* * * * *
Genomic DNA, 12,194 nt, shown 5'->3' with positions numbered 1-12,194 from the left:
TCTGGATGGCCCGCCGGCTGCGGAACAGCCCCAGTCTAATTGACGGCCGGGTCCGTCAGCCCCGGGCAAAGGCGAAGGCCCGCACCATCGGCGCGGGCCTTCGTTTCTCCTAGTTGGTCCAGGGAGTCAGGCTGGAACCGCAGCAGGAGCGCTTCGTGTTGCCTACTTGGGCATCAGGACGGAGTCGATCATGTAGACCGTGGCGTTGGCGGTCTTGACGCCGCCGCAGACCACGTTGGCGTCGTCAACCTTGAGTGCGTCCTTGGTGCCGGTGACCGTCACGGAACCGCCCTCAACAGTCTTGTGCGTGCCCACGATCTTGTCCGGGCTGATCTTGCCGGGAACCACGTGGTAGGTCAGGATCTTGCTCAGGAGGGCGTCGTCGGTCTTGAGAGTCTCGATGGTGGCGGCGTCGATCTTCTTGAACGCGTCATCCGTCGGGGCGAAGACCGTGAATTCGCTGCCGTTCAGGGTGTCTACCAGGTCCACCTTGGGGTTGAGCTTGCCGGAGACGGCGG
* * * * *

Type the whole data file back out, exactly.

Genomic DNA, 12,194 nt, shown 5'->3' with positions numbered 1-12,194 from the left:
TCTGGATGGCCCGCCGGCTGCGGAACAGCCCCAGTCTAATTGACGGCCGGGTCCGTCAGCCCCGGGCAAAGGCGAAGGCCCGCACCATCGGCGCGGGCCTTCGTTTCTCCTAGTTGGTCCAGGGAGTCAGGCTGGAACCGCAGCAGGAGCGCTTCGTGTTGCCTACTTGGGCATCAGGACGGAGTCGATCATGTAGACCGTGGCGTTGGCGGTCTTGACGCCGCCGCAGACCACGTTGGCGTCGTCAACCTTGAGTGCGTCCTTGGTGCCGGTGACCGTCACGGAACCGCCCTCAACAGTCTTGTGCGTGCCCACGATCTTGTCCGGGCTGATCTTGCCGGGAACCACGTGGTAGGTCAGGATCTTGCTCAGGAGGGCGTCGTCGGTCTTGAGAGTCTCGATGGTGGCGGCGTCGATCTTCTTGAACGCGTCATCCGTCGGGGCGAAGACCGTGAATTCGCTGCCGTTCAGGGTGTCTACCAGGTCCACCTTGGGGTTGAGCTTGCCGGAGACGGCGG